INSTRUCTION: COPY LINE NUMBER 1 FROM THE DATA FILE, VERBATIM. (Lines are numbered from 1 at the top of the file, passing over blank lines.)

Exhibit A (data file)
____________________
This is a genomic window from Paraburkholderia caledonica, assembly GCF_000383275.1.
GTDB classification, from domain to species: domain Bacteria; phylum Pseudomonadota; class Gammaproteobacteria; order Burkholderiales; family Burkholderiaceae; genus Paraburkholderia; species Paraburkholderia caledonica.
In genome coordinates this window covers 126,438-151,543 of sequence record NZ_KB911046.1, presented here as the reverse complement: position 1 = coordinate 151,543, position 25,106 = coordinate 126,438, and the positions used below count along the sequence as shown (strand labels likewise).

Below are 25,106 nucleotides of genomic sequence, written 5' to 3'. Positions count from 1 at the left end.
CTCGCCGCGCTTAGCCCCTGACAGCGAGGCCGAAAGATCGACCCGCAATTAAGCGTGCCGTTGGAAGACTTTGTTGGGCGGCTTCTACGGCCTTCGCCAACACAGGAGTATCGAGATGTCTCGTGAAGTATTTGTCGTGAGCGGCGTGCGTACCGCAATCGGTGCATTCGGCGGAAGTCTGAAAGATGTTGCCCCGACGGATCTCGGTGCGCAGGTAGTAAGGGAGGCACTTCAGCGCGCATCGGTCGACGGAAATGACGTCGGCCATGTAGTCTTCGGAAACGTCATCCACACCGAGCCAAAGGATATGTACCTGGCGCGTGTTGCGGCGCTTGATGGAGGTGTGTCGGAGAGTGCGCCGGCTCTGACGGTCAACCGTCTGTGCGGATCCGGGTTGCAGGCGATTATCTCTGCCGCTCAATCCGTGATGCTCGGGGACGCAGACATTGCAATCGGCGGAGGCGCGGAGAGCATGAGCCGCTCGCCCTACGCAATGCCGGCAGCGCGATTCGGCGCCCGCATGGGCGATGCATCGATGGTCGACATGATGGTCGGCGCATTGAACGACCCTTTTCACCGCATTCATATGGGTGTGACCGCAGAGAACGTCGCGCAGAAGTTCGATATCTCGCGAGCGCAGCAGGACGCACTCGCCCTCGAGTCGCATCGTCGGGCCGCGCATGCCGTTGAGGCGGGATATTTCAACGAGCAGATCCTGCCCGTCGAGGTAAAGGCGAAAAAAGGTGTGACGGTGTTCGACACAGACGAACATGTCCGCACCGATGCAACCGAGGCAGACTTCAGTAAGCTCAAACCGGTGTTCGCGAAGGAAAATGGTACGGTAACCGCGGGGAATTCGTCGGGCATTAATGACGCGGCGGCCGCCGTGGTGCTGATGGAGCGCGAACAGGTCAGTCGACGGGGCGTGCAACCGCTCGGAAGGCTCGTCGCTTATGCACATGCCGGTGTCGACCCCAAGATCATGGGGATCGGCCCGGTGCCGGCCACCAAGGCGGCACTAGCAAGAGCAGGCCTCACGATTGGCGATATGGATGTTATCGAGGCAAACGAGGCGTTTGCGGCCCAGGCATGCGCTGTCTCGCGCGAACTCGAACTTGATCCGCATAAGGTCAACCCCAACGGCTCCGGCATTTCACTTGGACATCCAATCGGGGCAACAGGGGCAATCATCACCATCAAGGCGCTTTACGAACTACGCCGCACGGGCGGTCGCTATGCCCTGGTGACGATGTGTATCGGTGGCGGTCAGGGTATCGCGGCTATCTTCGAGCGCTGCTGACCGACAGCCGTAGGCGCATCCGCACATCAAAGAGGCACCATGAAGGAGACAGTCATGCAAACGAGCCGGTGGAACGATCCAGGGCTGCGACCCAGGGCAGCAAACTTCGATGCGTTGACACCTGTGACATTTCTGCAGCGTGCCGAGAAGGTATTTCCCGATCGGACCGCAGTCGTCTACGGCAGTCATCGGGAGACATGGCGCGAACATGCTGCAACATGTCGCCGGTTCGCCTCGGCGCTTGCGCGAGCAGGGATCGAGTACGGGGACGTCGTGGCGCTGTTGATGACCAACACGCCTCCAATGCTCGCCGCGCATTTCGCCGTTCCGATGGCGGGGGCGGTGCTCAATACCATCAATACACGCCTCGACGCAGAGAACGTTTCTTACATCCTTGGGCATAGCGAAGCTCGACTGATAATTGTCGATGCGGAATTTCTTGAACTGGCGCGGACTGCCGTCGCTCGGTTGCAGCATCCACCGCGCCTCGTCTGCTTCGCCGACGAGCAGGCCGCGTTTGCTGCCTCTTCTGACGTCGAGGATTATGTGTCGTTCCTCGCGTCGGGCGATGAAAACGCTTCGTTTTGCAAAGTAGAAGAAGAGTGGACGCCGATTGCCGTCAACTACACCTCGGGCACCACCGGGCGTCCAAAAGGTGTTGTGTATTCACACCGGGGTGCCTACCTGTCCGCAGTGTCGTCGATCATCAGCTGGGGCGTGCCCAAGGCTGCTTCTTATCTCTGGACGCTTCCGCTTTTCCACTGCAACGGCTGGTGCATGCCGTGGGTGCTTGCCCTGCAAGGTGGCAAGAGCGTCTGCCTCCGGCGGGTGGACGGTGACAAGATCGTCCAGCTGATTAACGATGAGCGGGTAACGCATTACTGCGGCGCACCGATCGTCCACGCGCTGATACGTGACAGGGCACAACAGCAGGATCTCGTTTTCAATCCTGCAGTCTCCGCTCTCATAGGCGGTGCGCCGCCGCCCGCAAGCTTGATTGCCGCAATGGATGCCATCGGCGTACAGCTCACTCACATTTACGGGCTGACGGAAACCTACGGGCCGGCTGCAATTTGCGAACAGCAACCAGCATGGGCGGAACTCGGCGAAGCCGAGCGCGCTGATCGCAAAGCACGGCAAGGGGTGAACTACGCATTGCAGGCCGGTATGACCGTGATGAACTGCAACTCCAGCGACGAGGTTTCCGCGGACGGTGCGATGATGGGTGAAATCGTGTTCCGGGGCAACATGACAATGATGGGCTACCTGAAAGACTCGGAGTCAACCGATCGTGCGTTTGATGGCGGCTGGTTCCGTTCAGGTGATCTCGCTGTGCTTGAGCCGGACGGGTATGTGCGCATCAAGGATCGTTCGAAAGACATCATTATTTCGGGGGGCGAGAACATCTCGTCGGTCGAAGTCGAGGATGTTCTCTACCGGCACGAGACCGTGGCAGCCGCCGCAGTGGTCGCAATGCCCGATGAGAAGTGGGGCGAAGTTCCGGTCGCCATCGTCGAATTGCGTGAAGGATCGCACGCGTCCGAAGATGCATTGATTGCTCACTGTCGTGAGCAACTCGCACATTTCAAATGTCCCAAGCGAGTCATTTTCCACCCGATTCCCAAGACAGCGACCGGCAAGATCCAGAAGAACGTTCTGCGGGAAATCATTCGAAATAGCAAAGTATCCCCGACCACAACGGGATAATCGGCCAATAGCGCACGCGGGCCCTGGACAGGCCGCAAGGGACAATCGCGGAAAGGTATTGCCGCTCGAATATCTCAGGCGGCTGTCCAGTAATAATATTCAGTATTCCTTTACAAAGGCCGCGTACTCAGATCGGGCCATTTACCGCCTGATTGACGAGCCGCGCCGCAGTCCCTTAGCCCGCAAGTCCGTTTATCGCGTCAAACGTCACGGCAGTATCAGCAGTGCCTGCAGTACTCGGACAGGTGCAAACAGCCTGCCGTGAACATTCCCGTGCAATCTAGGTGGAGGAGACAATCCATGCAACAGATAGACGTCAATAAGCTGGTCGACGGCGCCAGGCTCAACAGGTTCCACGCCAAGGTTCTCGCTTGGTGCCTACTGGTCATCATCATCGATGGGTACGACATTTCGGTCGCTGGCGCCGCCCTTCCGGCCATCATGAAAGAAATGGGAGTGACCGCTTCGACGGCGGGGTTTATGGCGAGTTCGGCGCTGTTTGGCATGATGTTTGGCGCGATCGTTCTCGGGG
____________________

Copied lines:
This is a genomic window from Paraburkholderia caledonica, assembly GCF_000383275.1.